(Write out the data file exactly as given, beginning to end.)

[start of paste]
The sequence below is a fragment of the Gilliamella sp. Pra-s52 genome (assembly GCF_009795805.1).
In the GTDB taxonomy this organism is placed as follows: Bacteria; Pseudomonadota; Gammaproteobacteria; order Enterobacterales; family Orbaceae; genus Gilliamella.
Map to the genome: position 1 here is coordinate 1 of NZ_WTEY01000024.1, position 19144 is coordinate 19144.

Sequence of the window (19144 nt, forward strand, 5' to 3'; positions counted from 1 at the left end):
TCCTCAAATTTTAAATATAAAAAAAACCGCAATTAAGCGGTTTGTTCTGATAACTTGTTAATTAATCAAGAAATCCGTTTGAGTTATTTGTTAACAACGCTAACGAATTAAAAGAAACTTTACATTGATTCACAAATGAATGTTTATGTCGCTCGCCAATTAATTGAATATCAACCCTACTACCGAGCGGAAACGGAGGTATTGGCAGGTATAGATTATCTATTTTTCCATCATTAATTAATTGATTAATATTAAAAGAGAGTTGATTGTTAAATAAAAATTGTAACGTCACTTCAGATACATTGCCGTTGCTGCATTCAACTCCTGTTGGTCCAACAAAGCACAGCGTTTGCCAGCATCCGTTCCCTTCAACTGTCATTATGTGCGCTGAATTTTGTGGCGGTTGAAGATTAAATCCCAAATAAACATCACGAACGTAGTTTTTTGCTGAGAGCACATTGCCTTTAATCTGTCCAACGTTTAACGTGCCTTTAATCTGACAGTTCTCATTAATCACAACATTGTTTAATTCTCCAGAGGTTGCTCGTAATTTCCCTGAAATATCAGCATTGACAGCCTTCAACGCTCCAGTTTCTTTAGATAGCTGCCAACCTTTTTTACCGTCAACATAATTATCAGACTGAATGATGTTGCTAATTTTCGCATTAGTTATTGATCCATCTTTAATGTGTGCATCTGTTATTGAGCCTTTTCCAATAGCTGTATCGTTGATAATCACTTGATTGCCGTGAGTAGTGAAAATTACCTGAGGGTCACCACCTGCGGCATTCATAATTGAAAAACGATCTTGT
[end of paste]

The sequence below is a fragment of the Gilliamella sp. Pra-s52 genome (assembly GCF_009795805.1).
In the GTDB taxonomy this organism is placed as follows: Bacteria; Pseudomonadota; Gammaproteobacteria; order Enterobacterales; family Orbaceae; genus Gilliamella.
Map to the genome: position 1 here is coordinate 1 of NZ_WTEY01000024.1, position 19144 is coordinate 19144.

Sequence of the window (19144 nt, forward strand, 5' to 3'; positions counted from 1 at the left end):
TCCTCAAATTTTAAATATAAAAAAAACCGCAATTAAGCGGTTTGTTCTGATAACTTGTTAATTAATCAAGAAATCCGTTTGAGTTATTTGTTAACAACGCTAACGAATTAAAAGAAACTTTACATTGATTCACAAATGAATGTTTATGTCGCTCGCCAATTAATTGAATATCAACCCTACTACCGAGCGGAAACGGAGGTATTGGCAGGTATAGATTATCTATTTTTCCATCATTAATTAATTGATTAATATTAAAAGAGAGTTGATTGTTAAATAAAAATTGTAACGTCACTTCAGATACATTGCCGTTGCTGCATTCAACTCCTGTTGGTCCAACAAAGCACAGCGTTTGCCAGCATCCGTTCCCTTCAACTGTCATTATGTGCGCTGAATTTTGTGGCGGTTGAAGATTAAATCCCAAATAAACATCACGAACGTAGTTTTTTGCTGAGAGCACATTGCCTTTAATCTGTCCAACGTTTAACGTGCCTTTAATCTGACAGTTCTCATTAATCACAACATTGTTTAATTCTCCAGAGGTTGCTCGTAATTTCCCTGAAATATCAGCATTGACAGCCTTCAACGCTCCAGTTTCTTTAGATAGCTGCCAACCTTTTTTACCGTCAACATAATTATCAGACTGAATGATGTTGCTAATTTTCGCATTAGTTATTGATCCATCTTTAATGTGTGCATCTGTTATTGAGCCTTTTCCAATAGCTGTATCGTTGATAATCACTTGATTGCCGTGAGTAGTGAAAATTACCTGAGGGTCACCACCTGCGGCATTCATAATTGAAAAACGATCTTGT